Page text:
Applications of stretchable electronics
Jul 24, 2013 Raghu Das
Stretchable electronics has been one of the least exploited but most researched sectors of the new electronics over the past decade. Stretchable electronics concerns electrical and electronic circuits and combinations of these that are elastically or inelastically stretchable by more than a few percent while retaining function. For that, they tend to be laminar and usually thin. The IDTechEx Research report Stretchable Electronics Comes to Market covers the activity of 56 companies bringing the technology to market.
Commercialization is elusive, though there are some initial adoptions such as moldable parts in vehicles and shape changing electroactive polymers for haptic response. New devices also include Reebok's head impact indicator "CheckLight". These are just the beginning, with end users and participants seeing huge potential.
Electronics that are very elastic or deformable without loss of function has seen several hundred million dollars spent by universities on such research so far and more modest tens of millions of dollars has been raised by companies to pursue the opportunity. A notable example of this was the 2012 round of $12.5 million by MC10 in the USA, a company exclusively dedicated to commercializing stretchable electronics. Others are involved in the materials to enable stretchable electronics such as carbon nanotubes.
Five types of stretchable electronics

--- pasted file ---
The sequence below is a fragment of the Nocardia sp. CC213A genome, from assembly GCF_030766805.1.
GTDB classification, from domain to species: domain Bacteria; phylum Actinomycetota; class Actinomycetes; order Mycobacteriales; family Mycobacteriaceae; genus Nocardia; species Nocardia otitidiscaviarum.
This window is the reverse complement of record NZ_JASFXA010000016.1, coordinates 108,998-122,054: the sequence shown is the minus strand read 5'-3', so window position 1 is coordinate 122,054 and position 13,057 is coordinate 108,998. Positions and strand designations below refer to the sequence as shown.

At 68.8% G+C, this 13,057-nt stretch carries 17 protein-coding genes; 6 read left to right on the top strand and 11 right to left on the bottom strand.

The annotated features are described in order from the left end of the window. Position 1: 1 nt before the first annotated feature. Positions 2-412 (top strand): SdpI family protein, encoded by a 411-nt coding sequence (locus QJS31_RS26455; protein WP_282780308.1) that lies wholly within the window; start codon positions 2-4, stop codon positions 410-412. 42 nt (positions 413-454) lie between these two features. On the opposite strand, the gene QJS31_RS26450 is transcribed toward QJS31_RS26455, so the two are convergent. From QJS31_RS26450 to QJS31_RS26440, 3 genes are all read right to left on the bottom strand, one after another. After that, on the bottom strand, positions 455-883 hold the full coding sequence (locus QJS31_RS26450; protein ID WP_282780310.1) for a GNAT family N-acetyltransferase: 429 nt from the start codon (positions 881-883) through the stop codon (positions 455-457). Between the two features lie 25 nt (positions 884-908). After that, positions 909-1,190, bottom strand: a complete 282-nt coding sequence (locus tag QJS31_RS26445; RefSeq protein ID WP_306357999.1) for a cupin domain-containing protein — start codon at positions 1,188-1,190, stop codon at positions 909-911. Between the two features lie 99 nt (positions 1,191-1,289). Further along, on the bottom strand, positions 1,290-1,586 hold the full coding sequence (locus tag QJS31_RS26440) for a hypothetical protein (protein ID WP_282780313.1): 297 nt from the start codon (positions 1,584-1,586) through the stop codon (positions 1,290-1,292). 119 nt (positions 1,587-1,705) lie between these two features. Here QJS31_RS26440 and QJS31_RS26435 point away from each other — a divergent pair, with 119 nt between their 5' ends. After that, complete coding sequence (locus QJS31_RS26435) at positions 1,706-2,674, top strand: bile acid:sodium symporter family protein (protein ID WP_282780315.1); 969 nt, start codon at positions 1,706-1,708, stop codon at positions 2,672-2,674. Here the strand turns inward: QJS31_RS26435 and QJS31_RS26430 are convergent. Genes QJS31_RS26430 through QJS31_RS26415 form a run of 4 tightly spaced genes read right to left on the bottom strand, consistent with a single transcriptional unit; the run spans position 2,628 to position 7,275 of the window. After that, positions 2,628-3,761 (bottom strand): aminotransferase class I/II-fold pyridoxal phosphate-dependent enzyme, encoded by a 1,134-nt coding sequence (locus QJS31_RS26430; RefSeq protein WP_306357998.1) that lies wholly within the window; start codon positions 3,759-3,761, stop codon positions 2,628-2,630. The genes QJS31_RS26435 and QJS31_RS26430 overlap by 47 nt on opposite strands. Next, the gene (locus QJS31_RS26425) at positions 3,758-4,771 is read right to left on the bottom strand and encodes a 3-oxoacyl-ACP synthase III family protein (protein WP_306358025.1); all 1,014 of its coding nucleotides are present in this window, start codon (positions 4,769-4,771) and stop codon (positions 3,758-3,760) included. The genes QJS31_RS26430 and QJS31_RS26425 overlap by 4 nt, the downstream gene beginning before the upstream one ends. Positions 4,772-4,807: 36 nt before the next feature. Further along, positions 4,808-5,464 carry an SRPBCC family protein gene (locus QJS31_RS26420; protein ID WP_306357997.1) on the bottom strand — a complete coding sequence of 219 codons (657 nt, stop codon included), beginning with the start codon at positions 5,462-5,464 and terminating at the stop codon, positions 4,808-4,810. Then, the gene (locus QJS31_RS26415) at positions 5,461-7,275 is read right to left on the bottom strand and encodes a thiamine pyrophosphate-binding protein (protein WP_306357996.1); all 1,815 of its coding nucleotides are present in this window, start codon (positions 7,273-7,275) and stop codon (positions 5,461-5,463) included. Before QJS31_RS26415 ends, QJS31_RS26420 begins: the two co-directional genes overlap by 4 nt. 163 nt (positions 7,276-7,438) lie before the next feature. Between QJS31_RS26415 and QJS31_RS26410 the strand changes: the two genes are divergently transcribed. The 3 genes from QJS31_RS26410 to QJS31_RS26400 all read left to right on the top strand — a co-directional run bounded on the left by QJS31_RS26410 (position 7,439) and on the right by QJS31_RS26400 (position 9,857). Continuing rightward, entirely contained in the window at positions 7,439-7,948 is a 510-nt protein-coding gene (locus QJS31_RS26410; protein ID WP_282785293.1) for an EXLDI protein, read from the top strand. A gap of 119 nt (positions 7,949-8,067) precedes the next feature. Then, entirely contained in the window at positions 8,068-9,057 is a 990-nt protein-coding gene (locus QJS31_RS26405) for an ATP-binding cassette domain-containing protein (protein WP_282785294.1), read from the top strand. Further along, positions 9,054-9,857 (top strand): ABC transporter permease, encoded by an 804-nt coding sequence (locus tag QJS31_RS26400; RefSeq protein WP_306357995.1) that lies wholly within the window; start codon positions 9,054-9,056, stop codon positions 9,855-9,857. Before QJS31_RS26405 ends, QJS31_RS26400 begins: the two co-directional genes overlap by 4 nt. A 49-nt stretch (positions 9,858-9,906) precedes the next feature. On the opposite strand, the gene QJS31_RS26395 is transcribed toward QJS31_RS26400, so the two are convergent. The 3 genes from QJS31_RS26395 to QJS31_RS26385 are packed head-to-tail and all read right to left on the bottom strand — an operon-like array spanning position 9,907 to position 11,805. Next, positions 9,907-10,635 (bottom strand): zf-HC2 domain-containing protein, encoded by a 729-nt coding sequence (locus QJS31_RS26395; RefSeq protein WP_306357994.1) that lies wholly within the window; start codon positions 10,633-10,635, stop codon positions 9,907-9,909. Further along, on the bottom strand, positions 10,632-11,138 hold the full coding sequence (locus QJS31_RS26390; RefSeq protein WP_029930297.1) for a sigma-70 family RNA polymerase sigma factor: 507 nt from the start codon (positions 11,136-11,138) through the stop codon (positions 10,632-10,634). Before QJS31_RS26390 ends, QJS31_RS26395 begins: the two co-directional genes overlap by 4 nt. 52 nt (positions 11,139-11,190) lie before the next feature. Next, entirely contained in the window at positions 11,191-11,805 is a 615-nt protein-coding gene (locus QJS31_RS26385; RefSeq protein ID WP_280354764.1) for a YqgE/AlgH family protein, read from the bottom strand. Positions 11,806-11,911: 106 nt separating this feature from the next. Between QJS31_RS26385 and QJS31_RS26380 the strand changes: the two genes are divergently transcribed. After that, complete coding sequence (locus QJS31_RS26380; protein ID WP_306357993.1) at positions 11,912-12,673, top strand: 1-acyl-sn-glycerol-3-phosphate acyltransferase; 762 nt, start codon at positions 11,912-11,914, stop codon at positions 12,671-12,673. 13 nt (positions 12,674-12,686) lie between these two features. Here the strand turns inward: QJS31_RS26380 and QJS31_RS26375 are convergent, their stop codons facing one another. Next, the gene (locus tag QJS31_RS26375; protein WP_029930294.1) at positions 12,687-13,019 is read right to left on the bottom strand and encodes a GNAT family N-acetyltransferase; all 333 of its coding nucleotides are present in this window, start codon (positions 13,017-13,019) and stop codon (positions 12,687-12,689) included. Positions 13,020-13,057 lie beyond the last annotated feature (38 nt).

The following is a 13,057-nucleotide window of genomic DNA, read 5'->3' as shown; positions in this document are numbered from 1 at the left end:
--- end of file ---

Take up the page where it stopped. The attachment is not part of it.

There are five types of stretchable electronics, as shown below.
Source: IDTechEx report Stretchable Electronics Comes to Market
The popular approach of having rigid components in stretchable electronics with only the interconnects flexible is appropriate for sophisticated healthcare products, for example needing considerable processing power or intense LED light (eg for oncology). The applications targeted are primarily in healthcare, including health-related monitoring and management for military purposes and sport.
Researchers at the McCormick School of Engineering, Northwestern University, USA, working with a team of scientists from the USA and abroad, have recently developed a design that allows electronics to bend and stretch to more than 200% their original size - four times greater than is possible with today's technology in production. The key is, by combining a liquid metal in a porous polymer they achieved impressive stretchability in a material that does not suffer from stretch. Once you achieve that technology, any electronic can behave like a rubber band, they point out.
Research by territory
About 40% of the research and commercialization of stretchable electronics takes place in the USA, with the UK, Germany, Sweden, Netherlands, Belgium, France, Korea and Japan, also making a broad impact. This IDTechEx report Stretchable Electronics Comes to Market examines who is bringing what to market and why and it analyses where the most promising opportunities lie. It scopes the emerging stretchable technologies, many of which promise huge improvements, opening yet more potential markets.
Main areas the report covers
The report examines how stretchable technology fits into the electronics and end user markets, the materials and applications that look most promising, and the lessons of success and failure. Profiles are provided of 56 organizations worldwide that have made significant advances in this industry.
This report should be read by those developing, manufacturing and selling stretchable electronics and those that seek to do so, also those wishing to do product integration involving stretchable electronics. Those seeking to improve procedures, capability, safety cost and efficiency particularly in healthcare, sport, military, automotive and consumer electronics and electrics sectors will find this of great value. In addition, it would be beneficial to investors and potential investors in leading edge electronics and electric companies and materials scientists, electronics and electrical industry professionals.
For more information see www.IDTechEx.com/stretch.
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